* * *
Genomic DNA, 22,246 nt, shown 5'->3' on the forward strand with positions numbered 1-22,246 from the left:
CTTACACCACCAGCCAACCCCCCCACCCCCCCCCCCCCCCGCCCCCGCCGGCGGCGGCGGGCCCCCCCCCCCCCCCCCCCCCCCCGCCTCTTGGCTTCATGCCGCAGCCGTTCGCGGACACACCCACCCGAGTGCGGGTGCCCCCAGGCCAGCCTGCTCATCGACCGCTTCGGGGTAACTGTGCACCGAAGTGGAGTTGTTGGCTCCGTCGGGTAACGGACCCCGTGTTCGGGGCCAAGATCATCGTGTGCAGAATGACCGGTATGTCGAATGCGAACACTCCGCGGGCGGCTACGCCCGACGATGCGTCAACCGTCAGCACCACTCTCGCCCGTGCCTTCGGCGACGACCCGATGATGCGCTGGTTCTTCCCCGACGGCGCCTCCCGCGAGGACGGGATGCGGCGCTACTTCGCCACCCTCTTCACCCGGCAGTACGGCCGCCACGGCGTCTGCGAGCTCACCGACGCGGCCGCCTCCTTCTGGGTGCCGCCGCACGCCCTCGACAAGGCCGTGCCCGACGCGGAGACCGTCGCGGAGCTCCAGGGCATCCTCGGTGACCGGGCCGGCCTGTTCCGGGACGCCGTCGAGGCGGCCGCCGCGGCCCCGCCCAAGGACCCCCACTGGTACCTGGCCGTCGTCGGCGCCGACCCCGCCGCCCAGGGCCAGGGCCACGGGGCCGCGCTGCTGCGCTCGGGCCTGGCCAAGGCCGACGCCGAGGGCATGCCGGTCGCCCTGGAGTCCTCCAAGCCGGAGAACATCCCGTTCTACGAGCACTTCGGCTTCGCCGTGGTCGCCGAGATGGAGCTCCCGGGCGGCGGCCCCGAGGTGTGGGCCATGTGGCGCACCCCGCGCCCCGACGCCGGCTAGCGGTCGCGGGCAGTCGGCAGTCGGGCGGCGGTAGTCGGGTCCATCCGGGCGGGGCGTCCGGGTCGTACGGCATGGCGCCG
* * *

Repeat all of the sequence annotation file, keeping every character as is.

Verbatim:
Genomic DNA, 22,246 nt, shown 5'->3' on the forward strand with positions numbered 1-22,246 from the left:
CTTACACCACCAGCCAACCCCCCCACCCCCCCCCCCCCCCGCCCCCGCCGGCGGCGGCGGGCCCCCCCCCCCCCCCCCCCCCCCCGCCTCTTGGCTTCATGCCGCAGCCGTTCGCGGACACACCCACCCGAGTGCGGGTGCCCCCAGGCCAGCCTGCTCATCGACCGCTTCGGGGTAACTGTGCACCGAAGTGGAGTTGTTGGCTCCGTCGGGTAACGGACCCCGTGTTCGGGGCCAAGATCATCGTGTGCAGAATGACCGGTATGTCGAATGCGAACACTCCGCGGGCGGCTACGCCCGACGATGCGTCAACCGTCAGCACCACTCTCGCCCGTGCCTTCGGCGACGACCCGATGATGCGCTGGTTCTTCCCCGACGGCGCCTCCCGCGAGGACGGGATGCGGCGCTACTTCGCCACCCTCTTCACCCGGCAGTACGGCCGCCACGGCGTCTGCGAGCTCACCGACGCGGCCGCCTCCTTCTGGGTGCCGCCGCACGCCCTCGACAAGGCCGTGCCCGACGCGGAGACCGTCGCGGAGCTCCAGGGCATCCTCGGTGACCGGGCCGGCCTGTTCCGGGACGCCGTCGAGGCGGCCGCCGCGGCCCCGCCCAAGGACCCCCACTGGTACCTGGCCGTCGTCGGCGCCGACCCCGCCGCCCAGGGCCAGGGCCACGGGGCCGCGCTGCTGCGCTCGGGCCTGGCCAAGGCCGACGCCGAGGGCATGCCGGTCGCCCTGGAGTCCTCCAAGCCGGAGAACATCCCGTTCTACGAGCACTTCGGCTTCGCCGTGGTCGCCGAGATGGAGCTCCCGGGCGGCGGCCCCGAGGTGTGGGCCATGTGGCGCACCCCGCGCCCCGACGCCGGCTAGCGGTCGCGGGCAGTCGGCAGTCGGGCGGCGGTAGTCGGGTCCATCCGGGCGGGGCGTCCGGGTCGTACGGCATGGCGCCG